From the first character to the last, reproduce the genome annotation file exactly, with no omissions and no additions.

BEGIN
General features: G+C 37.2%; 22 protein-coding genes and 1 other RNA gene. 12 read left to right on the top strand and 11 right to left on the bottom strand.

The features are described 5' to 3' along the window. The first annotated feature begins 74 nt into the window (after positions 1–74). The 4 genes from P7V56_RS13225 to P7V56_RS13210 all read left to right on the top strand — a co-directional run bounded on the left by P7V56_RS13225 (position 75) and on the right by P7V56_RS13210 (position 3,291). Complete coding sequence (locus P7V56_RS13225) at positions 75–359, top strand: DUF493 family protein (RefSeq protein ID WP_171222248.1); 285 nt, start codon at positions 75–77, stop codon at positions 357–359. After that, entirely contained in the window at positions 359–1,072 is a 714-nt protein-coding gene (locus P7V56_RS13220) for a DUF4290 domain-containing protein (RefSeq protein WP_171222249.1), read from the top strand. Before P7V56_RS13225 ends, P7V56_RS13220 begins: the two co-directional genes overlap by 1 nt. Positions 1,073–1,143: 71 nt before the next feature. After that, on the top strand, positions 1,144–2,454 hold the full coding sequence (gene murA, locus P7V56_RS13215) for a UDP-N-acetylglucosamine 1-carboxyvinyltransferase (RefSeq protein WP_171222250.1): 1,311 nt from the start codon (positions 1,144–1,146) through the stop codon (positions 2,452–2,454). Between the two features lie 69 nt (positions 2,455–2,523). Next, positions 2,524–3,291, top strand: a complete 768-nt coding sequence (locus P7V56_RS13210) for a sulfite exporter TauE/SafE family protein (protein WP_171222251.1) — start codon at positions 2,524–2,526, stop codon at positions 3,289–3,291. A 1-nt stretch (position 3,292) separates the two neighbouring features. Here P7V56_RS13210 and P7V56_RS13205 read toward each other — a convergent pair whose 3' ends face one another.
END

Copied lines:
General features: G+C 37.2%; 22 protein-coding genes and 1 other RNA gene. 12 read left to right on the top strand and 11 right to left on the bottom strand.

The features are described 5' to 3' along the window. The first annotated feature begins 74 nt into the window (after positions 1–74). The 4 genes from P7V56_RS13225 to P7V56_RS13210 all read left to right on the top strand — a co-directional run bounded on the left by P7V56_RS13225 (position 75) and on the right by P7V56_RS13210 (position 3,291). Complete coding sequence (locus P7V56_RS13225) at positions 75–359, top strand: DUF493 family protein (RefSeq protein ID WP_171222248.1); 285 nt, start codon at positions 75–77, stop codon at positions 357–359. After that, entirely contained in the window at positions 359–1,072 is a 714-nt protein-coding gene (locus P7V56_RS13220) for a DUF4290 domain-containing protein (RefSeq protein WP_171222249.1), read from the top strand. Before P7V56_RS13225 ends, P7V56_RS13220 begins: the two co-directional genes overlap by 1 nt. Positions 1,073–1,143: 71 nt before the next feature. After that, on the top strand, positions 1,144–2,454 hold the full coding sequence (gene murA, locus P7V56_RS13215) for a UDP-N-acetylglucosamine 1-carboxyvinyltransferase (RefSeq protein WP_171222250.1): 1,311 nt from the start codon (positions 1,144–1,146) through the stop codon (positions 2,452–2,454). Between the two features lie 69 nt (positions 2,455–2,523). Next, positions 2,524–3,291, top strand: a complete 768-nt coding sequence (locus P7V56_RS13210) for a sulfite exporter TauE/SafE family protein (protein WP_171222251.1) — start codon at positions 2,524–2,526, stop codon at positions 3,289–3,291. A 1-nt stretch (position 3,292) separates the two neighbouring features. Here P7V56_RS13210 and P7V56_RS13205 read toward each other — a convergent pair whose 3' ends face one another.